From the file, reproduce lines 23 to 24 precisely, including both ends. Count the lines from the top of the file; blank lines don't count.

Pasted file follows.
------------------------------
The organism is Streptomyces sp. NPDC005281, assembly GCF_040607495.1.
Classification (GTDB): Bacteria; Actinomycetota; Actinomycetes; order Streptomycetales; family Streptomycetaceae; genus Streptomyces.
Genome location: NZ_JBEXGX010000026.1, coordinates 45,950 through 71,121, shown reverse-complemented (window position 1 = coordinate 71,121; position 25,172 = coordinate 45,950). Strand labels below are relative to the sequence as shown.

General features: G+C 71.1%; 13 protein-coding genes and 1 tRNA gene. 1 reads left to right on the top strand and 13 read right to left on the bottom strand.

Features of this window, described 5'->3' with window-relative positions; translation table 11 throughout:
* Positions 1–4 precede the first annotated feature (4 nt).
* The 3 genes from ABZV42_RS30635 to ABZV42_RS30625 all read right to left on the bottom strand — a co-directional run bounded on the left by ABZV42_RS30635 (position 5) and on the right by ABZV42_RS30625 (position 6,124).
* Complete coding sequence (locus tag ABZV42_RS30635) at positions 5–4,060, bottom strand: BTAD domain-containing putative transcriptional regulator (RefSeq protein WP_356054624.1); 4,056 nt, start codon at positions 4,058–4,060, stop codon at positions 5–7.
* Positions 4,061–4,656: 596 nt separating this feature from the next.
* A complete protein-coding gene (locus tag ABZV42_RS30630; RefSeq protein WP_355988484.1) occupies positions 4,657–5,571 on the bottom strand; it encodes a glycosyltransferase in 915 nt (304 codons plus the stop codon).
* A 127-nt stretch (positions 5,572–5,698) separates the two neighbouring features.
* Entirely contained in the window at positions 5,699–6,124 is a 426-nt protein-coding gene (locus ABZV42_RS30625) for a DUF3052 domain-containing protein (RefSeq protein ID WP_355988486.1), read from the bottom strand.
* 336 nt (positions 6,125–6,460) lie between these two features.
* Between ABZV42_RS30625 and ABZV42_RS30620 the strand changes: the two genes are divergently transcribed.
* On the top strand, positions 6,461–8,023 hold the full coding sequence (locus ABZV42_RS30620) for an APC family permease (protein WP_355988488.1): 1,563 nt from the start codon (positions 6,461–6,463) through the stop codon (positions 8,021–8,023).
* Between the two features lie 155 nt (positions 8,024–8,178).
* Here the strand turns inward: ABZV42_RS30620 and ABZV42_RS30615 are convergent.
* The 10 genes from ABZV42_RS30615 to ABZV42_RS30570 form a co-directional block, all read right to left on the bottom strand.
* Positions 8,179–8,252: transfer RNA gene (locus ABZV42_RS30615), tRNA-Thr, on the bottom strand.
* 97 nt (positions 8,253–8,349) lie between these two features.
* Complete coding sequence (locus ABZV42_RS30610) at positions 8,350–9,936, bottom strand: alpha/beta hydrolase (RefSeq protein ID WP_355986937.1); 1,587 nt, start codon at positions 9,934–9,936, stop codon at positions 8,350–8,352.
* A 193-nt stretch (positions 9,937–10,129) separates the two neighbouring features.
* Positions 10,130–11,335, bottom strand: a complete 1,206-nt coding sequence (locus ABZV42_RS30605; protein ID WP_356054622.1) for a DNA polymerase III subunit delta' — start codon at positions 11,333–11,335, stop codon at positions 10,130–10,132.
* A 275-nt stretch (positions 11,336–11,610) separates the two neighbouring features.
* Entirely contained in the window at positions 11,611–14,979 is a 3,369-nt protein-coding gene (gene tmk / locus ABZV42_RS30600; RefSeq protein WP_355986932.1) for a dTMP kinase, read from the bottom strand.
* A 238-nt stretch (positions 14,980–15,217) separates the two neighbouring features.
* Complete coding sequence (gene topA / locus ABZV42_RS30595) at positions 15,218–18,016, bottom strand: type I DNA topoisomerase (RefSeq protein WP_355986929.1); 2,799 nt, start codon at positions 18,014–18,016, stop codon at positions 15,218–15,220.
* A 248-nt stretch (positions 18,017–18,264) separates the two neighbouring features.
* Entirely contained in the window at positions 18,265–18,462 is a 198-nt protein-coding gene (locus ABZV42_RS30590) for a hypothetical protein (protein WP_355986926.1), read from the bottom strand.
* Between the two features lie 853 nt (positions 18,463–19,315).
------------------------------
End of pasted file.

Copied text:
* Positions 10,130–11,335, bottom strand: a complete 1,206-nt coding sequence (locus ABZV42_RS30605; protein ID WP_356054622.1) for a DNA polymerase III subunit delta' — start codon at positions 11,333–11,335, stop codon at positions 10,130–10,132.
* A 275-nt stretch (positions 11,336–11,610) separates the two neighbouring features.